My guess is that they used the same models to cut corners in the development cycle so they could get this release to time with the live action movie. But they could have created this project without Sinestro by modifying the script slightly, resulting in a story that fits with the previous animated release as well as the visuals so obviously do.
The Blu-ray extras are great, starting with a 30 minute documentary that delves into the psychological nature of bravery that hits on the strong moral component involved. Some very thought-provoking stuff that could easily lead to worthwhile conversation!
There is also a commentary to the movie featuring Geoff Johns and Dan DiDio, who talk about Green Lantern comics in general as elements of the animation trigger memories and topics. I’m no fan of what DiDio has been responsible for in the DC universe, but it was a lot of fun to listen to him and Geoff Johns talk Green Lantern for 80 minutes. (Even if DiDio didn’t know the difference between Hal Jordan and Kyle Rayner when describing his “favorite” Geoff Johns Green Lantern scene.)
This movie is a “must see” for Green Lantern fans and also shouldn’t be missed by the average fan of sci-fi animation.
Rated PG for sci-fi action violence throughout, and for some language.
Please note that the “Relevance” score in particular takes the blu-ray special features into account.
Listen to this review this weekend at- spiritblade.net/podcast
As an added bonus, if you’re looking for some more animated Green Lantern to watch before seeing the live-action movie this weekend, here is my short list of essential Green Lantern animation.
Green Lantern: First Flight- This flick might spend a little too much time developing the “mystery” aspects of the plot, but it captures Hal Jordan’s origin really well and the climax is about as cool, and massively cosmic as Green Lantern stories get!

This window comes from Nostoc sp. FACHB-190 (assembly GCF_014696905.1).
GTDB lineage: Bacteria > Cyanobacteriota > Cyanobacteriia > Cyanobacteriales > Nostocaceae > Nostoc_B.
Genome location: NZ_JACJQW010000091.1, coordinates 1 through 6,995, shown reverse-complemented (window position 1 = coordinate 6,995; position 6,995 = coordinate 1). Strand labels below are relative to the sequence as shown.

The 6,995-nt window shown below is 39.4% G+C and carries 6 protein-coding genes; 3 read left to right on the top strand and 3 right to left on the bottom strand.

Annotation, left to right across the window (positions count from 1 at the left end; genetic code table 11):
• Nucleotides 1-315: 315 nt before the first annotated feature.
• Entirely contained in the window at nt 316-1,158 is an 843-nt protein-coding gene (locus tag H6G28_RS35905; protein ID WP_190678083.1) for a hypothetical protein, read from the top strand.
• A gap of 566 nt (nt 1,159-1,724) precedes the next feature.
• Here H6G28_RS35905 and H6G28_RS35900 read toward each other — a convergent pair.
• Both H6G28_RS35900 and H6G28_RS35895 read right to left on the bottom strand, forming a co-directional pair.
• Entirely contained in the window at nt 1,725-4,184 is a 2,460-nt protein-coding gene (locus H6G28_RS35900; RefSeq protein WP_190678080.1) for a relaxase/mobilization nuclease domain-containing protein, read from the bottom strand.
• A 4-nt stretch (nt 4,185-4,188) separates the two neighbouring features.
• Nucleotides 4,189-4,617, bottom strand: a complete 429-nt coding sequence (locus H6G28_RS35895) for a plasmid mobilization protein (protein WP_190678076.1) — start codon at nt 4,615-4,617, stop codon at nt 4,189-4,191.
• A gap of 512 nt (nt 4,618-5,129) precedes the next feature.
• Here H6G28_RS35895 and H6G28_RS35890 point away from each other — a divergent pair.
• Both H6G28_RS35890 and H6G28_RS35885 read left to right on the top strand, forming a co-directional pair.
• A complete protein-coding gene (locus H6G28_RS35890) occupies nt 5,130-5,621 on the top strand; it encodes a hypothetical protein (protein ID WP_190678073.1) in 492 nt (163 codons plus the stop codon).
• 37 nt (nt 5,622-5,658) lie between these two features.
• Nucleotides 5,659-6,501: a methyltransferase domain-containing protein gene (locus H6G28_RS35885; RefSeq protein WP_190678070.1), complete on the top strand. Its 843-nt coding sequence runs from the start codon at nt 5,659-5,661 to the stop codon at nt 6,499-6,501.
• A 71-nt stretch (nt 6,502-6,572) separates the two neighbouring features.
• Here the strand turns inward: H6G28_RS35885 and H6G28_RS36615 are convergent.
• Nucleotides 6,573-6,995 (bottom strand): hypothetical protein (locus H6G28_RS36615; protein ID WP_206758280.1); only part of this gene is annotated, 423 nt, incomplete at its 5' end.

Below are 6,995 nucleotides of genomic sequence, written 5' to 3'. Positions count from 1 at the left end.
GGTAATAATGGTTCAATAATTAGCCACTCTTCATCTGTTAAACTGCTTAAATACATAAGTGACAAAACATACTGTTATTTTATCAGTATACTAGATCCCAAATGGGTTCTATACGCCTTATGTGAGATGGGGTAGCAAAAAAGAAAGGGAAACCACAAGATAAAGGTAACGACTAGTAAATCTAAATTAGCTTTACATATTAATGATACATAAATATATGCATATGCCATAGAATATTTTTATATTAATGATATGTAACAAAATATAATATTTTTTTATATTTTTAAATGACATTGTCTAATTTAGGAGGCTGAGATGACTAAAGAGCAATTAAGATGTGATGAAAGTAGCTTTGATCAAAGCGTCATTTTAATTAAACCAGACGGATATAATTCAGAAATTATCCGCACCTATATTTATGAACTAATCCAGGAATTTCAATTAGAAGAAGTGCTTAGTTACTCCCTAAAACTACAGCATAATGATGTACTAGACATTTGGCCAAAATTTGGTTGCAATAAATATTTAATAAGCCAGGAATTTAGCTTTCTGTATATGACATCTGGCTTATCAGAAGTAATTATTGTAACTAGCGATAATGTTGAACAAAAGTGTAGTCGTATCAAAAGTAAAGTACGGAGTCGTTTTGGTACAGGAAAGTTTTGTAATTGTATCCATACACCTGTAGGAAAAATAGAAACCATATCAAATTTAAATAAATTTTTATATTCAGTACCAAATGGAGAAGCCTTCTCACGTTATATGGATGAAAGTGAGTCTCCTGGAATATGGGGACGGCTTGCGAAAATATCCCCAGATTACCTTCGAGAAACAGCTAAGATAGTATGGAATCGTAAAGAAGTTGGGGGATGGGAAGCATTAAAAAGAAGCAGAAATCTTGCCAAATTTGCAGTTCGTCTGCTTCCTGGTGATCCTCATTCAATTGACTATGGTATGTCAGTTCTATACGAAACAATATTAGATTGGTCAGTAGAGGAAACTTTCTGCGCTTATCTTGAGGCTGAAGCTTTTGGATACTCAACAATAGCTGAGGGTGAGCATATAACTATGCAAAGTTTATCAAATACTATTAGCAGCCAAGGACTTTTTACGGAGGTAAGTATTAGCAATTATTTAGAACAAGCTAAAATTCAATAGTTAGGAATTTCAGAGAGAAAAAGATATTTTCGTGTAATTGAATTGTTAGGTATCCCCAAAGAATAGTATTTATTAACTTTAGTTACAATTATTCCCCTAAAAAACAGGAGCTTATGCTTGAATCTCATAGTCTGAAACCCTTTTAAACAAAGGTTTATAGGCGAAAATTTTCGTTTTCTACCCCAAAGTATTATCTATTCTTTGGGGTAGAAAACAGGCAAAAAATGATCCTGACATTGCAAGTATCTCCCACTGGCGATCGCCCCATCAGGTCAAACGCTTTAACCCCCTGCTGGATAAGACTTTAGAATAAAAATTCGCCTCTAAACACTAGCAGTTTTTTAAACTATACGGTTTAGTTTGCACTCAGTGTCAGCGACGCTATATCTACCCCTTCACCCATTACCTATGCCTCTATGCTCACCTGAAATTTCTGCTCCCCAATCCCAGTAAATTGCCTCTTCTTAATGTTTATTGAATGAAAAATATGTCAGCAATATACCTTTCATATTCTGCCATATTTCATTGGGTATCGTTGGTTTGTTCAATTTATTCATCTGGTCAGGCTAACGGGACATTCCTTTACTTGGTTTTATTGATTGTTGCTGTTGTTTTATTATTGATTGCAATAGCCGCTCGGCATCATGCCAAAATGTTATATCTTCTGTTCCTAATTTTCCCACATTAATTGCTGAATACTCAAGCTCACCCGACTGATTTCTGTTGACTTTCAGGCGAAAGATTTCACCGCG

“In Blackest Night”- This two part episode from season 1 of the Justice League animated series takes a little time to get going, but it’s got some great Green Lantern Corps action and classic Green Lantern villains, The Manhunters!
“In Brightest Day”- This classic episode from season 2 of “Superman: The Animated Series” is still my favorite on this list. In a little over 20 minutes, this episode introduces the character concept with a great origin story and features some extremely cool Green Lantern action.
Friday, June 10, 2011
Boy, taking time off really hits me hard when I come back!
I had the usual massive number of e-mails to check and answer. That took about two days. (I usually spend over an hour each day doing e-mail related work.) I had an extra movie to watch and review this week, which took a massive bite out of my Tuesday. I had a huge sale to launch, which involves adjusting prices and creating notices. I launched a Facebook ad for my interview with Brent Weeks. (BTW, as a personal favor, please don't click on it if you see it. I'm charged by the click and I'm hoping to steer some new folks to the blog and podcast this way. Thanks!) And I also squeezed in watching coverage of E3 on G4 and some online videos.
So all the things I would have normally hoped to do this week, like writing some of Spirit Blade 3, got completely pushed aside. Bummer.
But it was still a great week, I'm stoked about the massive sale at our store and the other stuff I checked out to share with you guys this week on the podcast! I'm also gearing up for a big Green Lantern themed podcast and blog posts at Paeter's Brain next week!
Yeah, that's been real painful work to do... ;-)